True leaders within a group are in a position to influence group culture more than anyone else because of the influence they have in shaping the values, beliefs and behaviors of the individuals making up the group. I say “true leaders” because sometimes people occupy an office of church leadership without the character or relational connection to wield much influence over the people they’re supposed to be leading. True leaders, whether officially named or not, have that influence, and an effective disciplemaking leader is no exception.

Disciplemaking leaders purposefully use their influence to create a culture made up of individuals who love God, one another, and the lost.

A leader who’s passionate about loving God, making disciples through reaching the lost and helping believers achieve spiritual maturity will transmit those values to the rest of the group. As a group of people internalize disciplemaking values, it becomes contagious. Creating that contagious culture is what disciplemaking leaders should shoot for – that’s when things really get moving.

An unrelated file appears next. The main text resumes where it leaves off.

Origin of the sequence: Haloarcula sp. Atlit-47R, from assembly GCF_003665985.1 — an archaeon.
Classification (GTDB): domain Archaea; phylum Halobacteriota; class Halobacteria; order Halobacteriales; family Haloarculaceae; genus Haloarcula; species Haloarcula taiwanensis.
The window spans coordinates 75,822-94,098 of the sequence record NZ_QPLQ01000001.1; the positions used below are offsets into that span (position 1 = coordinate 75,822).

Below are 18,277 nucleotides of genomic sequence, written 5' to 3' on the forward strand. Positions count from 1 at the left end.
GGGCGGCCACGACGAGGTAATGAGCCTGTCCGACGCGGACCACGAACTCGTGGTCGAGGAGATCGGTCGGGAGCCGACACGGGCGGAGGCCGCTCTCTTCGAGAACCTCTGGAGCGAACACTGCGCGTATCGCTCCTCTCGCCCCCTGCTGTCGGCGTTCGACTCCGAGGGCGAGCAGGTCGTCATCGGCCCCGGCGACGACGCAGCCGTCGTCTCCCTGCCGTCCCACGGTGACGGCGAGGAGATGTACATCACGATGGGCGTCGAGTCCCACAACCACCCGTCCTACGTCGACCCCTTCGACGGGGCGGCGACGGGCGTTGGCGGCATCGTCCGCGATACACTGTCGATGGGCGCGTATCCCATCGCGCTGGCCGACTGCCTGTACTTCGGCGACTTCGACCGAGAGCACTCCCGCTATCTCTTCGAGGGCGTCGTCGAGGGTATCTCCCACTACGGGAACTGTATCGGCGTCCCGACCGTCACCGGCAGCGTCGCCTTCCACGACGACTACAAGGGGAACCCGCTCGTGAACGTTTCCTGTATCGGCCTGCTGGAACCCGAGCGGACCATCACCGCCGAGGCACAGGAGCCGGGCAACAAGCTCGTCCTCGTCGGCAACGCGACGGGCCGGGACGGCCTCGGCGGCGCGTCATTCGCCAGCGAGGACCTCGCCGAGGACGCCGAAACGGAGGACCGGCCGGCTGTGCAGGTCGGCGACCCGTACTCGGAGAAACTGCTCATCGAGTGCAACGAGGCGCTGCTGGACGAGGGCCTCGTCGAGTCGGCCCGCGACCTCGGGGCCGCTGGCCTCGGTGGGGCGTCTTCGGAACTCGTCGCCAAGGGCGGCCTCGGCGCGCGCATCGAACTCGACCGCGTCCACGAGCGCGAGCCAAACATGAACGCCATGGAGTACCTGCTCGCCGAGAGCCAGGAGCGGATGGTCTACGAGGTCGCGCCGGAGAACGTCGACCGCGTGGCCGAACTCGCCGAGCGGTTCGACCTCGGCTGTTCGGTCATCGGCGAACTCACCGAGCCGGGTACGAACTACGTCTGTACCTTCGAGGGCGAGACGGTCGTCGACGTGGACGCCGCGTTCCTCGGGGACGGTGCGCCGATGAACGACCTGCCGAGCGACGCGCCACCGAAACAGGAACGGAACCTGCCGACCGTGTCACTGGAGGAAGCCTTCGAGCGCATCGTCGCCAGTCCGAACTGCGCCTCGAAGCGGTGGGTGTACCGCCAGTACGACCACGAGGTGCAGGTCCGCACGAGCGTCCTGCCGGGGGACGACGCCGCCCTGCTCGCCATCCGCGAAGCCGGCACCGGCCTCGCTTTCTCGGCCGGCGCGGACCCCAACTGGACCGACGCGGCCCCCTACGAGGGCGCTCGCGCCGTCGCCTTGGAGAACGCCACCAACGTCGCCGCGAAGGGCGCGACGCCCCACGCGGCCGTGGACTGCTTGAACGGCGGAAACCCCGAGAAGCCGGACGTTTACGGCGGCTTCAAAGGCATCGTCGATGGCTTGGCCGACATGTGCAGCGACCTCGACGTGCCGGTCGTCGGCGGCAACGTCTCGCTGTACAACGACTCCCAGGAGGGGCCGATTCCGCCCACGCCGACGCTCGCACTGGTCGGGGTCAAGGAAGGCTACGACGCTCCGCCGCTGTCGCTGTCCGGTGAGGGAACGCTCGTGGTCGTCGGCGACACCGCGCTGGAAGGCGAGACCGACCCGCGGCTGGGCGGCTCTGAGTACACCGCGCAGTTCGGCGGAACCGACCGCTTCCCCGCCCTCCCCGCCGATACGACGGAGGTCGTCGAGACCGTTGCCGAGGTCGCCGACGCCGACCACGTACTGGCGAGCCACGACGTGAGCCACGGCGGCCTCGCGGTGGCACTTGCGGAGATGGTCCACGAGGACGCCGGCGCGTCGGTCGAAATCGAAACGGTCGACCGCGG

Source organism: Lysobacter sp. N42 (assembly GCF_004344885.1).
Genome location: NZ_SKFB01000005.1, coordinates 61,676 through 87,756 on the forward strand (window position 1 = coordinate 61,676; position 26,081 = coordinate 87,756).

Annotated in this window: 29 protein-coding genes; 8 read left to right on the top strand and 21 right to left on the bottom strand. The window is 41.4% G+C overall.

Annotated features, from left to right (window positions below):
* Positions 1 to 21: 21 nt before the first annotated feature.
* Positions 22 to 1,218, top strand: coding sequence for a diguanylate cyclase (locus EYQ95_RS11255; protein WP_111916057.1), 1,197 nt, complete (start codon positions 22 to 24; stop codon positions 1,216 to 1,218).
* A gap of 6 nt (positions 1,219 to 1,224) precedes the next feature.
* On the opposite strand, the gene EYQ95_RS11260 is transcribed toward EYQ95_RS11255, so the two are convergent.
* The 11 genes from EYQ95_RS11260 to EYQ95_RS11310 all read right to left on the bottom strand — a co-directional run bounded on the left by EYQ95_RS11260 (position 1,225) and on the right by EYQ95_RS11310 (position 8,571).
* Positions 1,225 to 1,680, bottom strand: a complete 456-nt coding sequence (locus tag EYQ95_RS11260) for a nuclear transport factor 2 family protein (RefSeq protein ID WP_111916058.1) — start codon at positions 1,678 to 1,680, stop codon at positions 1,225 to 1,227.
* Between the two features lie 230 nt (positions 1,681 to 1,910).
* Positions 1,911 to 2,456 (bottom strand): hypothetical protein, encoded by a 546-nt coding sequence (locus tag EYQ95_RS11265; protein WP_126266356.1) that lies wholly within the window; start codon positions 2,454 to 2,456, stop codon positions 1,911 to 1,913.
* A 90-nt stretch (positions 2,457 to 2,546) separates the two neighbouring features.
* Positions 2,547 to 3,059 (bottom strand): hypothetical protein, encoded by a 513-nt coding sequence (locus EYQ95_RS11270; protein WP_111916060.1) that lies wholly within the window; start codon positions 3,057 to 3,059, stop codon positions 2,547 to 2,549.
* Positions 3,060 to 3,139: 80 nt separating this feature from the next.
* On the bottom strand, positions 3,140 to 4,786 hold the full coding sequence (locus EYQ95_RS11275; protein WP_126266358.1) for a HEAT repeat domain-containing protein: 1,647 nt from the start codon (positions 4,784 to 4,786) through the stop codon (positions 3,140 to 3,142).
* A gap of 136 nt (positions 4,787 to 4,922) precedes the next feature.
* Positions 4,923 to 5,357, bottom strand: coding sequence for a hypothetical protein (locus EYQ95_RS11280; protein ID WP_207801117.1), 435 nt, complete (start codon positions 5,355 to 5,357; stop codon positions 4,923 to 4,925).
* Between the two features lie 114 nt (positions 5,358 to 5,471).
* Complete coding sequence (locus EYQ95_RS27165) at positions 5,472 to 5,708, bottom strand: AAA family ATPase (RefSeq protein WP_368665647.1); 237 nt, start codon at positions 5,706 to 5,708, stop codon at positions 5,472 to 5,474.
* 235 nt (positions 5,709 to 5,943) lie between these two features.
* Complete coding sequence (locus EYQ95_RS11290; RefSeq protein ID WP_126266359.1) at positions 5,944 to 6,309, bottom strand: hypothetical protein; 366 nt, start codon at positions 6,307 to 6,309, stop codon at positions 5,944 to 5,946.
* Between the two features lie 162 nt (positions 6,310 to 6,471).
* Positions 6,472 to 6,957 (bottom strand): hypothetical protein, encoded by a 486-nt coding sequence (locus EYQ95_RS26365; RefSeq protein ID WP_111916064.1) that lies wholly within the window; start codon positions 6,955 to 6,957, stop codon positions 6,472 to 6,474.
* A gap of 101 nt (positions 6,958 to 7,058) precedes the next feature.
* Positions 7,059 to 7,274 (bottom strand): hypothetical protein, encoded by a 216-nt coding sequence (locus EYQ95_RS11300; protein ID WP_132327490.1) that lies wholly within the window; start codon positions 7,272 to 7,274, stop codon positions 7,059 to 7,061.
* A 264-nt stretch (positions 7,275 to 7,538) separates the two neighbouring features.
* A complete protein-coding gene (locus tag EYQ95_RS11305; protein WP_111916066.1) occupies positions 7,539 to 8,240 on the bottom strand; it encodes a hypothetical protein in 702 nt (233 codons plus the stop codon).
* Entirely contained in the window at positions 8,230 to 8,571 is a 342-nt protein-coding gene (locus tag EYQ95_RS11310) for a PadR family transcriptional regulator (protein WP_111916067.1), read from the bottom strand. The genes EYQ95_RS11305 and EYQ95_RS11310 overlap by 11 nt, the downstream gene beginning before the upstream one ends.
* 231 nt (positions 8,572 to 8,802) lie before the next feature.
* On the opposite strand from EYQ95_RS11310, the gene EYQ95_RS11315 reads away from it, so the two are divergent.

So how is this done?

Creating a disciplemaking culture is primarily accomplished through 1) exemplification, 2) communication, and 3) time.

I touched on the importance of exemplification in a previous post in this series and I’d rather not rehash everything that was said there. Instead, to explain disciplemaking culture creation I’d like to tell you how I’ve seen this play out in my own experience.

I’ve been a minister for over ten years now. My wife and I have always been very evangelistic people, and I’ll tell you why.

Before we knew one another, we were both very different people. While our struggles, backgrounds, and hurts were a lot different, there was one thing we had in common: we were both very lost and in need of Jesus.